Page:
Stumbling blocks. You don’t want to be one. And you don’t want them in your life, either. However what do you do when the stumbling block comes from somebody you’re keen on dearly, or from someone with whom you already know you might be called to labor in God’s Kingdom?
With a view to keep away from hindrances, we need to recognize them after they come up alongside the narrow path. On the most simple stage, a stumbling block is an obstacle to our progress in the Lord; it’s something that gets in between us and God’s good plan for our lives; it is anything that leads us into temptation. It’s a snare. Strong’s Concordance defines a stumbling block as “any person or thing by which one is (entrapped) drawn into error or sin.”
The phrase “stumbling block” is used 14 occasions in varied translations of the Bible. I am going to focus on just one in this exhortation—one that got here straight from the lips of the Anointed One to my spirit. It’s an example that shows how even those closest to us—even these called to stroll with us and do nice things for the Lord alongsideside us—can at times present a stumbling block in our path. How one can we take care of family members who present stumbling blocks in a spirit grace, mercy and love without falling into the trap?
Jesus called Peter a stumbling block after he rebuked the Lord for confessing that He should go to Jerusalem and suffer many things at the hands of the elders, the chief priest and the academics of the law, and that He must be killed and on the third day be raised to life. Peter insisted that such a thing would by no means occur to Jesus. Selfishness was on the root of Peter’s words. Let’s listen in to how Jesus responded:
“Jesus turned and mentioned to Peter, ‘Get behind me, Devil! You’re a stumbling block to me; you do not have in mind the concerns of God, but merely human concerns’” (Matthew 16:23, NIV). Peter was more concerned about himself than the plan of God, and therefore offered a stumbling block.
Imagine if Jesus had entertained Peter’s words … “You recognize, Peter, you might be right. That shouldn’t occur to me. That’s not really fair. I’ve never sinned. Why ought to I die for the sin of the world? Possibly I’ll call on the angels to deliver me. Humankind can cope with its own problems!” Thank God that Jesus didn’t fall into the snare.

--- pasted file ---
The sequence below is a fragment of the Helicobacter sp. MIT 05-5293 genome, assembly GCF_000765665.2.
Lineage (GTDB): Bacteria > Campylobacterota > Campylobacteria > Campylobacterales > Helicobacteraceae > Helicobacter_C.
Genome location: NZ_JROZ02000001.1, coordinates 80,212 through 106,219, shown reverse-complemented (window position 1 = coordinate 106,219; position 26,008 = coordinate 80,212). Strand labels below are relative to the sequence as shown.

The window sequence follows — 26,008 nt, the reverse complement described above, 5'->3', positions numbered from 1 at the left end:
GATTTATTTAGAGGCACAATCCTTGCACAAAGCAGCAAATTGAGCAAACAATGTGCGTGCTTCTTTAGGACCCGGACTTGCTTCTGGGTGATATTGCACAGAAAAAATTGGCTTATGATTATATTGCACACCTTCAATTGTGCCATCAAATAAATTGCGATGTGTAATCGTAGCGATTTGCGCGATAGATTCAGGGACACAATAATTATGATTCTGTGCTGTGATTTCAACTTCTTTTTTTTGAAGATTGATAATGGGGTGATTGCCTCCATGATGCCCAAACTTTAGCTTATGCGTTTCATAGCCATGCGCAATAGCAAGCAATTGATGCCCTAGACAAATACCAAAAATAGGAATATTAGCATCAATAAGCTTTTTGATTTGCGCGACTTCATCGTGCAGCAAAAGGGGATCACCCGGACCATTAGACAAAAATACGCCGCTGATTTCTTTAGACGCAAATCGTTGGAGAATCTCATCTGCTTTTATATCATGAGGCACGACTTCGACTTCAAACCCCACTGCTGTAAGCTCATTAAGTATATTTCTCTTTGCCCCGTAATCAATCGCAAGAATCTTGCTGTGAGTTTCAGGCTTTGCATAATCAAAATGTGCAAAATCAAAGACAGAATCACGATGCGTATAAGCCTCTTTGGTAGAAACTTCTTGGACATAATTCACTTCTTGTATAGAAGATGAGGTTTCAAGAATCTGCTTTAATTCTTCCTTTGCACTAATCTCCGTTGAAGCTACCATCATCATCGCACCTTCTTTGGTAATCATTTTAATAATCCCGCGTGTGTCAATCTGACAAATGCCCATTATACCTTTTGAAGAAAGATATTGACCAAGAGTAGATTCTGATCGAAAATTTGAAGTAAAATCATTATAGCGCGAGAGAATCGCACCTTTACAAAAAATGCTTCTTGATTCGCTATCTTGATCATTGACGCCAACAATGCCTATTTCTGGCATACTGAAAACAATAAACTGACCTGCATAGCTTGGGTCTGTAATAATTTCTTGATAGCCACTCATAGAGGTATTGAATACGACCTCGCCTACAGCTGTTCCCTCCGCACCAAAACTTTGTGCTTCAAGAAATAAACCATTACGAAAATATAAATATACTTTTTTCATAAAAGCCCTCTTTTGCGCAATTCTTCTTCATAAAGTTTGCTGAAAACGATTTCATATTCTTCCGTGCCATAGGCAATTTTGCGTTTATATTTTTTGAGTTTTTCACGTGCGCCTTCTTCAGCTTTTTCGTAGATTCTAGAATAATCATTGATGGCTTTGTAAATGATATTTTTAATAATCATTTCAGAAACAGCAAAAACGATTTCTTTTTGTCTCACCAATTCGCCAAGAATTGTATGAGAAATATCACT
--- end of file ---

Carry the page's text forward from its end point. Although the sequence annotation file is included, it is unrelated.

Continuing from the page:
Here’s the point: How typically do these around us—even those with the perfect intentions—speak the opposite of God’s will into our lives? How often do they discourage us from following our God-given dreams because of their unbelief? How often do they get us stirred up when persecution comes and tempts us to retaliate or merely defend ourselves when God wants to vindicate us in His time?
Jesus was quick to discern the obstacles alongside the trail to His future—a future that would take away the sin of the world—and He was fast to confront and press by them. That’s because He had in thoughts the issues of God, not merely human issues—not even His personal concerns. Jesus’ mantra: Not my will, but yours be executed even when it kills me. Jesus was fast to discern and deal with the stumbling block, however that didn’t mean that Jesus instantly forged the one who put the stumbling block in His path alongside the roadside. Jesus used wisdom. He knew Peter was an integral part in God’s plan to build the early church.
No, Jesus didn’t forged Peter aside. But Jesus didn’t enable Peter’s hindering words to live in His heart, either. Jesus instead taught Peter the correct way to respond: “Whoever desires to be my disciple must deny themselves and take up their cross and observe me. For whoever needs to avoid wasting their life will lose it, but whoever loses their life for me will discover it” (Matt. 16:24-25). Jesus didn’t exclude Peter from His internal circle or even sit him down for a season. In His mercy and charm, He helped Peter get his focus back on the issues of God relatively than merely human concerns.
Indeed, six days later, the Bible says, Jesus took Peter, James and John to a high mountain the place they witnessed His configuration (Matt.17:1-eleven). What a privelege! Then came Peter’s test. Jesus predicted His demise a second time: “The Son of Man is going to be delivered into the hands of men. They may kill him, and on the third day he can be raised to life” (Matt. 17:22-23). Although the disciples had been filled with grief, Peter did not stand in opposition to the need of God. He didn’t present a stumbling block.